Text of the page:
That sat between them for a while, like the night and the cold questing reach of the breeze. When the silence started to mount up, he glanced across at her, but she was still staring fixedly out into the darkness.
“You don’t understand, Eg.” Quietly, but with a steely conviction infusing her tone. “You don’t know what it was like before the Empire. The whole south was just a bunch of fucking horse tribes slaughtering each other left, right and centre when they weren’t riding down out of the hills and butchering the farmers and the fishermen on plains, carrying off women and children as slaves. The Empire put a stopper in that, it brought peace and law to the whole region in less than twenty years.”
“Yeah, think we got this lecture at imperial barracks induction.”
“Jhiral isn’t so bad, Eg.”
“He’s a cunt.”
“No, he’s a young man handed too much power too soon. A boy who spent his whole boyhood learning to fear his own brothers and sisters and stepmothers and aunts and uncles and cousins, never mind anybody else at court; a son whose father never had time for him because he was always too fucking busy off making war at one end of the Empire or the other. You’re surprised Jhiral’s turned out the way he is? That he acts the way he does? I’m not.” Voice rising now, an obscure anger piling onto the conviction, lending it force. “And now he’s had to watch the whole race of magical beings that protected his father – that protected his whole dynasty before him – cut and run as soon as he takes the throne. He’s the first one, Eg, the very first one who’s had to deal with that, since my father walked into the Khimran encampment nearly five hundred years ago and told Sabal the Conqueror’s flea-bitten thug grandfather that his bloodline were going to be kings. Try and imagine what it’s like for a moment – there’s this five hundred year old magic carpet your family’s always had, to raise them up above the crowd and keep them safe and special, and now suddenly it’s yanked out from under your feet just when you need it most. Jhiral’s the first one who hasn’t had the Kiriath behind him, building wonders in the city to amaze his people, riding with him to war to terrify his enemies, lending him weapons and knowledge and power, promising him that whatever happens, history is on his side.”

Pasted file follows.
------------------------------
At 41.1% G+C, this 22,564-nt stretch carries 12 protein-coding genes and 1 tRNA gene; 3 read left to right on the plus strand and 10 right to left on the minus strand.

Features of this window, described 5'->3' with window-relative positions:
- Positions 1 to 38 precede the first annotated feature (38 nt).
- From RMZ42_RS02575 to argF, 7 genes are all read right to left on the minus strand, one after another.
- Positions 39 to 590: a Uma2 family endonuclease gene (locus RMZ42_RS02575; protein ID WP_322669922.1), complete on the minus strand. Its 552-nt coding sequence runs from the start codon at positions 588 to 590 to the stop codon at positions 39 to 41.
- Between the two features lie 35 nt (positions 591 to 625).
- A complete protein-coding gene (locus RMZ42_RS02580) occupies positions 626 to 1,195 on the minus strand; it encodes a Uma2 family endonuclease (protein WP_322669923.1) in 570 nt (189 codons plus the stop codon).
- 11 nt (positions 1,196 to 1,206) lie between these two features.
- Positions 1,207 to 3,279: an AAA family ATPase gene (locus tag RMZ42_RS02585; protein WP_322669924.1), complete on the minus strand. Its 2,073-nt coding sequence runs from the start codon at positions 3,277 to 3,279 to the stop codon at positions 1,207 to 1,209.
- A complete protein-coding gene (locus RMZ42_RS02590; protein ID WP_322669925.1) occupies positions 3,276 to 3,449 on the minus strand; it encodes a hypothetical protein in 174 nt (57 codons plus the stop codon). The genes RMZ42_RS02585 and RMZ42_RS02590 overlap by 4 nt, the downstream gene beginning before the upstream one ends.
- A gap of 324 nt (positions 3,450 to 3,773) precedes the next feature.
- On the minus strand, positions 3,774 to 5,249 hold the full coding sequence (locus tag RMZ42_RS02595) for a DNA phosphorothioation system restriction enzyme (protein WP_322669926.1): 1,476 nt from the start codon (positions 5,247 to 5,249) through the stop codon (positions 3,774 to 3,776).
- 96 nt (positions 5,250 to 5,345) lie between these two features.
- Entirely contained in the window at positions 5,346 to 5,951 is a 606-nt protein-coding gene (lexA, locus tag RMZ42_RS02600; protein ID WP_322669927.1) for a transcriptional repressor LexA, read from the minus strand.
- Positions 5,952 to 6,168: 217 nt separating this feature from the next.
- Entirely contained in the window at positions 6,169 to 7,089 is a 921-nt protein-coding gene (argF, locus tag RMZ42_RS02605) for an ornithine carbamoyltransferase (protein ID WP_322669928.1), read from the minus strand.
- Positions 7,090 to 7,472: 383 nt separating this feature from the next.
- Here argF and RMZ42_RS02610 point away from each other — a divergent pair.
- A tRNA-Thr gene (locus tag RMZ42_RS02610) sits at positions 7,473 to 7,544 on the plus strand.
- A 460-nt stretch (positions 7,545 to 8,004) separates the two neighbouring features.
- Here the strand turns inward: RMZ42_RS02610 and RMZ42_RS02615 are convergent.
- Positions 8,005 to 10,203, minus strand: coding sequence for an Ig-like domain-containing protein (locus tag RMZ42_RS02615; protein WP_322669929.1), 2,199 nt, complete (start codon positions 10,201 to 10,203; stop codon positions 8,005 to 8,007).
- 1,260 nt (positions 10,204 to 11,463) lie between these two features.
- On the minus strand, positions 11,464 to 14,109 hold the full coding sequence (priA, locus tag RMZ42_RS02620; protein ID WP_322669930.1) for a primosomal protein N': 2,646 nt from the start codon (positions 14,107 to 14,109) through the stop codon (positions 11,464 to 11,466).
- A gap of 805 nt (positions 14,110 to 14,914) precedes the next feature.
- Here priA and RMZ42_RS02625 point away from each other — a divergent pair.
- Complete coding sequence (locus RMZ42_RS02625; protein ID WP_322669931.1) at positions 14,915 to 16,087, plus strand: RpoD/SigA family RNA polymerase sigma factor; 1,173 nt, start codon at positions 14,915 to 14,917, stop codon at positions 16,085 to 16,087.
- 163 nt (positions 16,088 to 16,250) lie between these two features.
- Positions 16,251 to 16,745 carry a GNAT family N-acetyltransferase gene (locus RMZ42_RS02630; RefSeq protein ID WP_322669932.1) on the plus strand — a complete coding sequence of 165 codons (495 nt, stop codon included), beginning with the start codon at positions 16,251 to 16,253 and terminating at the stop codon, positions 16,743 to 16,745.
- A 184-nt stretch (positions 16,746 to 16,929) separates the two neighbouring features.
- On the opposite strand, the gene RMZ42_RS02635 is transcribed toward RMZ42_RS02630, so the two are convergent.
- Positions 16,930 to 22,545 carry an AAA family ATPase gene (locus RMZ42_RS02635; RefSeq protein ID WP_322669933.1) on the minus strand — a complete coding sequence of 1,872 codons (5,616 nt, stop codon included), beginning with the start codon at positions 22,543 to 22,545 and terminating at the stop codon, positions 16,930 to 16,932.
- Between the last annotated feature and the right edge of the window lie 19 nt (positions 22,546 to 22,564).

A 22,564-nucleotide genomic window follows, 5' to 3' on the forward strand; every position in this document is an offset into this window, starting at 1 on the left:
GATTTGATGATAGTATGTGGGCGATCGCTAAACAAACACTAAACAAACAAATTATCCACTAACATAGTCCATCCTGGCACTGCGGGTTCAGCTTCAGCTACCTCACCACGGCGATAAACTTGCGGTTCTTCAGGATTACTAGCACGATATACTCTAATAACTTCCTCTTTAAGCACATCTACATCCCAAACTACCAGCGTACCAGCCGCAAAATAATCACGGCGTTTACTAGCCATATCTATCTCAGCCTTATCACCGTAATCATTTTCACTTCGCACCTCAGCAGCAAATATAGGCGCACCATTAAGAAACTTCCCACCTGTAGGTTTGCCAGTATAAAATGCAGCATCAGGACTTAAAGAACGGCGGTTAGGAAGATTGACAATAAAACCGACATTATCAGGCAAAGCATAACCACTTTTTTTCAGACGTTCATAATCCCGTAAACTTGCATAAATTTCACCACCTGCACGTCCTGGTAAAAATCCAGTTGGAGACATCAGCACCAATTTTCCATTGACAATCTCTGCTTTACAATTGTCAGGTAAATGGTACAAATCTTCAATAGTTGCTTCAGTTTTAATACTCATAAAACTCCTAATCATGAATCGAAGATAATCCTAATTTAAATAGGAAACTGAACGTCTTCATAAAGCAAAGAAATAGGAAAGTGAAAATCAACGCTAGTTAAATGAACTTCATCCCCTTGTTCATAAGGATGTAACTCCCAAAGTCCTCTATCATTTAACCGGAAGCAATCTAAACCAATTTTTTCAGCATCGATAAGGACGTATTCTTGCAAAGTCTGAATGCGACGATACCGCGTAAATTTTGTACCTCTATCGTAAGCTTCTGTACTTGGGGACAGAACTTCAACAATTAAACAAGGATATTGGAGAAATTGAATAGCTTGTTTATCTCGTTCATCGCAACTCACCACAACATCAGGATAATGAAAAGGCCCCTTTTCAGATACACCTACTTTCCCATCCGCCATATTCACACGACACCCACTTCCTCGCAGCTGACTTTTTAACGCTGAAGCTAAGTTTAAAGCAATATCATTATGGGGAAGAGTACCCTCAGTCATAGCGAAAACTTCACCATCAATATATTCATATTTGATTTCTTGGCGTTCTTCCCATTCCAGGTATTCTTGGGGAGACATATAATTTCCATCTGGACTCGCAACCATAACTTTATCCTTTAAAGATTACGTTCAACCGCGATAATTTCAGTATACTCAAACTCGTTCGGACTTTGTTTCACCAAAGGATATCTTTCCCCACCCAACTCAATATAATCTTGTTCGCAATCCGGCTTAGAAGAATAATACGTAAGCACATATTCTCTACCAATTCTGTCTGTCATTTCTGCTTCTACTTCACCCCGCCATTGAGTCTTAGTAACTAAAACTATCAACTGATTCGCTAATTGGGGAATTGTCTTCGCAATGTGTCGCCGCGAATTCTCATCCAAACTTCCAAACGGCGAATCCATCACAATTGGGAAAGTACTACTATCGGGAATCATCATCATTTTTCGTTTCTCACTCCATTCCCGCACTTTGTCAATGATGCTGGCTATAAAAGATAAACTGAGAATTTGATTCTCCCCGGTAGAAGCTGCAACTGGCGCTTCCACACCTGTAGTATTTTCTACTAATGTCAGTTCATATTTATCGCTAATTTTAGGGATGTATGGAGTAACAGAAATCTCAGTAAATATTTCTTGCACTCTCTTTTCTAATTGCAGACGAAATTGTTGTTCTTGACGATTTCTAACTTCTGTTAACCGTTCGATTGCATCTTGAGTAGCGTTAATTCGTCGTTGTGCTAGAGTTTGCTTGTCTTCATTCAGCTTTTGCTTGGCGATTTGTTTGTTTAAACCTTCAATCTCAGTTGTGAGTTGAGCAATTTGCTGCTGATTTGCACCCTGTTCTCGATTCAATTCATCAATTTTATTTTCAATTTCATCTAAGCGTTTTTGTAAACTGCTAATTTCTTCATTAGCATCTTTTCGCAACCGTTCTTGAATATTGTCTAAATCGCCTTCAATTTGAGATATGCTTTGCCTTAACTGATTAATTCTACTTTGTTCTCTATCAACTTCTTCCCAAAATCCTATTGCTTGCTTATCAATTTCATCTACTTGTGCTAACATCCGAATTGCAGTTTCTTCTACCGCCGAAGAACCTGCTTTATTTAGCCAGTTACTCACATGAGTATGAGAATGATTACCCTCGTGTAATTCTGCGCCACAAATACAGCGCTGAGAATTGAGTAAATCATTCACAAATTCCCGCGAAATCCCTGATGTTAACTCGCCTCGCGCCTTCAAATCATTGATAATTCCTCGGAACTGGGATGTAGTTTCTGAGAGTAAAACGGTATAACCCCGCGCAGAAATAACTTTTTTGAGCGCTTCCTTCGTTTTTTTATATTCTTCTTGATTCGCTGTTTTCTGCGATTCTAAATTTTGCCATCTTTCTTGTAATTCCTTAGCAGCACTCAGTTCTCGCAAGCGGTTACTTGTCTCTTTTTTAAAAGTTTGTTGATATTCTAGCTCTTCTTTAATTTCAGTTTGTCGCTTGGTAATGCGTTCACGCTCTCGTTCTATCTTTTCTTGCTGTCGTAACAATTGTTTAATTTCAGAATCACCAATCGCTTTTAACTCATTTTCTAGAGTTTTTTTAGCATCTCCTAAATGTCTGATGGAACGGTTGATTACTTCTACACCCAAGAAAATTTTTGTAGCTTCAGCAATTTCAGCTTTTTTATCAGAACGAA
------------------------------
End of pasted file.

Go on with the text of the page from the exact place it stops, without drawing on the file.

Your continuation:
“He has you,” Egar rumbled.
“Yeah, he has me.” A mirthless sneer flitted across her face in the gloom. “Every solid thing he grew up thinking he could count on turns to dust in his hands, and he gets me as the consolation prize. One burnt-out, krin-fried Kiriath half-blood juggling five thousand years of heritage she doesn’t fucking understand. Is that supposed to make him feel better?”
He shrugged. “Dunno, he’s a cunt, isn’t he. But I’d take you at my shoulder over anyone else I know with a blade, and be grateful for the company.”
The moment locked and held solid, until she broke it apart with her laughter. He looked at her and saw in the low light the tear sheen in her eyes. But she sniffed and grinned when she spoke.
“Anyone else you know with a blade, eh? Thought that’d be Gil.”
“Well.” He gestured. “He’s got the other shoulder.”
And they both broke up laughing, loud enough that faces turned towards them across the blue-lit platform ruin.
But later, as they lay side by side in their bedrolls and stared up past the jagged loom of ruins into a clouded sky, she said very quietly “You’re right, Eg. Jhiral is a cunt. But I can’t help it, I’ve known him too long. He’s been in my life ever since he was a squalling little bundle I could lift on one palm.”
He grunted. Bleakly, he remembered Ergund; playing raiders with him about the encampment when they were both not much older than six or seven; staring down at his mutilated corpse in the steppe grass two years past. We’re all small and harmless once, Archidi. But we all grow up. And some of us grow up needing killing.
You’re talking to a brother slayer here.
Let it go, Eg. Let her talk it out.
He didn’t want to fight with Archeth, whatever spiky balls of rage might be rolling about in the pit of his stomach, looking for release.
Yeah, save that for whatever’s waiting for us down the boulevard tomorrow.
Or out on the steppe when we get there.